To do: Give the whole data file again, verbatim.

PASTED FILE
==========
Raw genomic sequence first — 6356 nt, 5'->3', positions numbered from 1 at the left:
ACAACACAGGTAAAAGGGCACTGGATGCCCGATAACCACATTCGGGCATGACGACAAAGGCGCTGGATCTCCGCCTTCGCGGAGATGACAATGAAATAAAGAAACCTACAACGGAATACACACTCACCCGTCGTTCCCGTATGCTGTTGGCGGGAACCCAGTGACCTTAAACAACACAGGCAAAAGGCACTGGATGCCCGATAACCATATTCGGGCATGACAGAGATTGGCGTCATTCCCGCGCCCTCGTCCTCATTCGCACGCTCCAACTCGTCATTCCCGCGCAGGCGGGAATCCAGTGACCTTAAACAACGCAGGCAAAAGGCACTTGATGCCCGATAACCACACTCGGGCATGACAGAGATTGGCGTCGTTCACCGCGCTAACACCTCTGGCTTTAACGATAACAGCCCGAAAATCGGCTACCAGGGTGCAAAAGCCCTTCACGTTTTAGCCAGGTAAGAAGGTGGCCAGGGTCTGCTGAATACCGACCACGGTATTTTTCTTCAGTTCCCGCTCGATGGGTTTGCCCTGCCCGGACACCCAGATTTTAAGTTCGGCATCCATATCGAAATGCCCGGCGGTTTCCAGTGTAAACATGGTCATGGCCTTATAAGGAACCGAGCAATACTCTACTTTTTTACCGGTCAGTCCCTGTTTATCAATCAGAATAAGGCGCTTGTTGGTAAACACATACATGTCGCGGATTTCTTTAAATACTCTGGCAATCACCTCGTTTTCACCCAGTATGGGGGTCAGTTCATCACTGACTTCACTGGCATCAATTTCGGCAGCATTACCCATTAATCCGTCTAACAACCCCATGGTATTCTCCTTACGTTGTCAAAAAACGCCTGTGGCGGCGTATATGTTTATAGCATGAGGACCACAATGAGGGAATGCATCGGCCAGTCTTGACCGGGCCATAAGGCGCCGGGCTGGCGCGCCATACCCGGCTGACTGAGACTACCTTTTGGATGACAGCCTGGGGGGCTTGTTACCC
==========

Raw genomic sequence first — 6356 nt, 5'->3', positions numbered from 1 at the left:
ACAACACAGGTAAAAGGGCACTGGATGCCCGATAACCACATTCGGGCATGACGACAAAGGCGCTGGATCTCCGCCTTCGCGGAGATGACAATGAAATAAAGAAACCTACAACGGAATACACACTCACCCGTCGTTCCCGTATGCTGTTGGCGGGAACCCAGTGACCTTAAACAACACAGGCAAAAGGCACTGGATGCCCGATAACCATATTCGGGCATGACAGAGATTGGCGTCATTCCCGCGCCCTCGTCCTCATTCGCACGCTCCAACTCGTCATTCCCGCGCAGGCGGGAATCCAGTGACCTTAAACAACGCAGGCAAAAGGCACTTGATGCCCGATAACCACACTCGGGCATGACAGAGATTGGCGTCGTTCACCGCGCTAACACCTCTGGCTTTAACGATAACAGCCCGAAAATCGGCTACCAGGGTGCAAAAGCCCTTCACGTTTTAGCCAGGTAAGAAGGTGGCCAGGGTCTGCTGAATACCGACCACGGTATTTTTCTTCAGTTCCCGCTCGATGGGTTTGCCCTGCCCGGACACCCAGATTTTAAGTTCGGCATCCATATCGAAATGCCCGGCGGTTTCCAGTGTAAACATGGTCATGGCCTTATAAGGAACCGAGCAATACTCTACTTTTTTACCGGTCAGTCCCTGTTTATCAATCAGAATAAGGCGCTTGTTGGTAAACACATACATGTCGCGGATTTCTTTAAATACTCTGGCAATCACCTCGTTTTCACCCAGTATGGGGGTCAGTTCATCACTGACTTCACTGGCATCAATTTCGGCAGCATTACCCATTAATCCGTCTAACAACCCCATGGTATTCTCCTTACGTTGTCAAAAAACGCCTGTGGCGGCGTATATGTTTATAGCATGAGGACCACAATGAGGGAATGCATCGGCCAGTCTTGACCGGGCCATAAGGCGCCGGGCTGGCGCGCCATACCCGGCTGACTGAGACTACCTTTTGGATGACAGCCTGGGGGGCTTGTTACCC